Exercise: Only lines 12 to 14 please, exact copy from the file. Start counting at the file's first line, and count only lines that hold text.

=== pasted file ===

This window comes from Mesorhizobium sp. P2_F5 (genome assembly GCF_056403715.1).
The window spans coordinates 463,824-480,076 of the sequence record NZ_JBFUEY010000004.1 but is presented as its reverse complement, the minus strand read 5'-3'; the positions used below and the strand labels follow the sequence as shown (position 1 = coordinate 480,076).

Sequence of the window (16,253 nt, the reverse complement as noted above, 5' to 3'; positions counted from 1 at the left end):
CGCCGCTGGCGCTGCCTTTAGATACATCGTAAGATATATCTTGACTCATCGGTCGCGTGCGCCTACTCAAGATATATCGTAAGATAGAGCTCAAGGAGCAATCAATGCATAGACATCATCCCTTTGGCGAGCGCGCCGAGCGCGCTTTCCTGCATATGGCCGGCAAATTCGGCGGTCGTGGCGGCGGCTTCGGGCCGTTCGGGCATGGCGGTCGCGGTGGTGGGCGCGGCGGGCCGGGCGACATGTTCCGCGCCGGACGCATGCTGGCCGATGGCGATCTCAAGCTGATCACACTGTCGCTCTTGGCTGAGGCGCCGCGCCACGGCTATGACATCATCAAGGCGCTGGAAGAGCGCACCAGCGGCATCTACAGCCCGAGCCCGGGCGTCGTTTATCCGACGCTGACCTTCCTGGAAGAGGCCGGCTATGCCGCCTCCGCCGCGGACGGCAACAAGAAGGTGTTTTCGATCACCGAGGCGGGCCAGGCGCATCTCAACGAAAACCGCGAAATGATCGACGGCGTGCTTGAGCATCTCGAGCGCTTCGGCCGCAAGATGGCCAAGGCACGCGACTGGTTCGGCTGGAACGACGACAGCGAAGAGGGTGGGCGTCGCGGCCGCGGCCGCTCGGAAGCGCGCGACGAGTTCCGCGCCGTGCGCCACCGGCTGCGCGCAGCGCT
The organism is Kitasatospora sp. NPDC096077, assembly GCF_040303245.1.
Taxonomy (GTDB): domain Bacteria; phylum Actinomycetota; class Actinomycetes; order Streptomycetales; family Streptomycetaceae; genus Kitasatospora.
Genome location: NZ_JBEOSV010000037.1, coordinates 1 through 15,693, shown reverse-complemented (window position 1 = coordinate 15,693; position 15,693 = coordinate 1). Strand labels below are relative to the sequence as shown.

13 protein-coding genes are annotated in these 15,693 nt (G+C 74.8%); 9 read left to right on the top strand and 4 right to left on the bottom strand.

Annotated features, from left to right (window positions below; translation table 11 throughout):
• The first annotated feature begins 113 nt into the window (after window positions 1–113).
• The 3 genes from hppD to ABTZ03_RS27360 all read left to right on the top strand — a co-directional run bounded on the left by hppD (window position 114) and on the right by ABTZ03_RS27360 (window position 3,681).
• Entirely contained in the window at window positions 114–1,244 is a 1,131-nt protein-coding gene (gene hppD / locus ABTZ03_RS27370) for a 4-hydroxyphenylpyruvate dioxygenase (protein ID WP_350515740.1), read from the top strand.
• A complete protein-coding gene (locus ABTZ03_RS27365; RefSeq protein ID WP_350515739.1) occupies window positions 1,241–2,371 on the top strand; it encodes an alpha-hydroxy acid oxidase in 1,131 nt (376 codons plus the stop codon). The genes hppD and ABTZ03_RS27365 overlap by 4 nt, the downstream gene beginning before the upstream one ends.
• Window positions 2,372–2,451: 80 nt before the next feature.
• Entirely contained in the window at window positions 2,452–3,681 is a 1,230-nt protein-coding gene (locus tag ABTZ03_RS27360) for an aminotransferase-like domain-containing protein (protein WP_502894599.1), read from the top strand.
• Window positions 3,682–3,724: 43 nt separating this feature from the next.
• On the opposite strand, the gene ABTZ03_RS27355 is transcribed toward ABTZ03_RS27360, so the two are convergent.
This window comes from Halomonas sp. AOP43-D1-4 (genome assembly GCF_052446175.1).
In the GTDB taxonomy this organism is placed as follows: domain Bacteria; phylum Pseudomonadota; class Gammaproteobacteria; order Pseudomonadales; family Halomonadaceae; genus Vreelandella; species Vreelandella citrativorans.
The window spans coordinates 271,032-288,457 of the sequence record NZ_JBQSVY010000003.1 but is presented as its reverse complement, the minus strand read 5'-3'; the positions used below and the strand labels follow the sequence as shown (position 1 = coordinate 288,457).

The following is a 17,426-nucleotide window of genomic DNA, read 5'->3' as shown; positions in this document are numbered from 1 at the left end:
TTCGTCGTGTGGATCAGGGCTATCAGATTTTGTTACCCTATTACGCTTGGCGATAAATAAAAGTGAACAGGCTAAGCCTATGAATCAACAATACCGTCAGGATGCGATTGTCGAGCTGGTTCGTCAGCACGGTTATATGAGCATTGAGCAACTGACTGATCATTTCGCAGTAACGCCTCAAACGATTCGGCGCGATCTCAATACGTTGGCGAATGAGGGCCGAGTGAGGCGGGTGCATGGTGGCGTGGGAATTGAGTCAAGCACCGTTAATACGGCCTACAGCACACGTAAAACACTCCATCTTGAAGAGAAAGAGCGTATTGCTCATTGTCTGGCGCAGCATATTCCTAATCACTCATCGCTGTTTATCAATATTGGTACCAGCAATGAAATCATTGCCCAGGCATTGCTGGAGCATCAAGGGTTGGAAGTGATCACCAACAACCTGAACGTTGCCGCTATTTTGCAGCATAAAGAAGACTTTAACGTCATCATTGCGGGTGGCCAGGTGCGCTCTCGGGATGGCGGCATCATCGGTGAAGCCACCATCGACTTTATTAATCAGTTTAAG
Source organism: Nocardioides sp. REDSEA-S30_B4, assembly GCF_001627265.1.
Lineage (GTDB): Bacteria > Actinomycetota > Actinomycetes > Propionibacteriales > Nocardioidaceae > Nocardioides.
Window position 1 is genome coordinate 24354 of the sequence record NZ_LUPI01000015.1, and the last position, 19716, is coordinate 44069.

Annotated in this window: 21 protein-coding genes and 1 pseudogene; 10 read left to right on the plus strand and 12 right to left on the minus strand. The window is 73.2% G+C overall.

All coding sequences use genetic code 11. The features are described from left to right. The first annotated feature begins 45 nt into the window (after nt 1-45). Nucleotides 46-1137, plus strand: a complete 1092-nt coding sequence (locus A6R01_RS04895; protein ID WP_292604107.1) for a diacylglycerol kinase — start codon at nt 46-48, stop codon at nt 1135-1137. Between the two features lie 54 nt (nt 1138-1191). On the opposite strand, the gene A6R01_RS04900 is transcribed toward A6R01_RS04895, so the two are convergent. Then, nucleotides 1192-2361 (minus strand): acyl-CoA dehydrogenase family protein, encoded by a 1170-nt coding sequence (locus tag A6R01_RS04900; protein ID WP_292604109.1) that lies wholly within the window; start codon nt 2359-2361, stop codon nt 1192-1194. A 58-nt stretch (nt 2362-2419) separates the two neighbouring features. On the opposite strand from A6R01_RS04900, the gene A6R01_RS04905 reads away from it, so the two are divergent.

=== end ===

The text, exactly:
• Entirely contained in the window at window positions 114–1,244 is a 1,131-nt protein-coding gene (gene hppD / locus ABTZ03_RS27370) for a 4-hydroxyphenylpyruvate dioxygenase (protein ID WP_350515740.1), read from the top strand.
• A complete protein-coding gene (locus ABTZ03_RS27365; RefSeq protein ID WP_350515739.1) occupies window positions 1,241–2,371 on the top strand; it encodes an alpha-hydroxy acid oxidase in 1,131 nt (376 codons plus the stop codon). The genes hppD and ABTZ03_RS27365 overlap by 4 nt, the downstream gene beginning before the upstream one ends.
• Window positions 2,372–2,451: 80 nt before the next feature.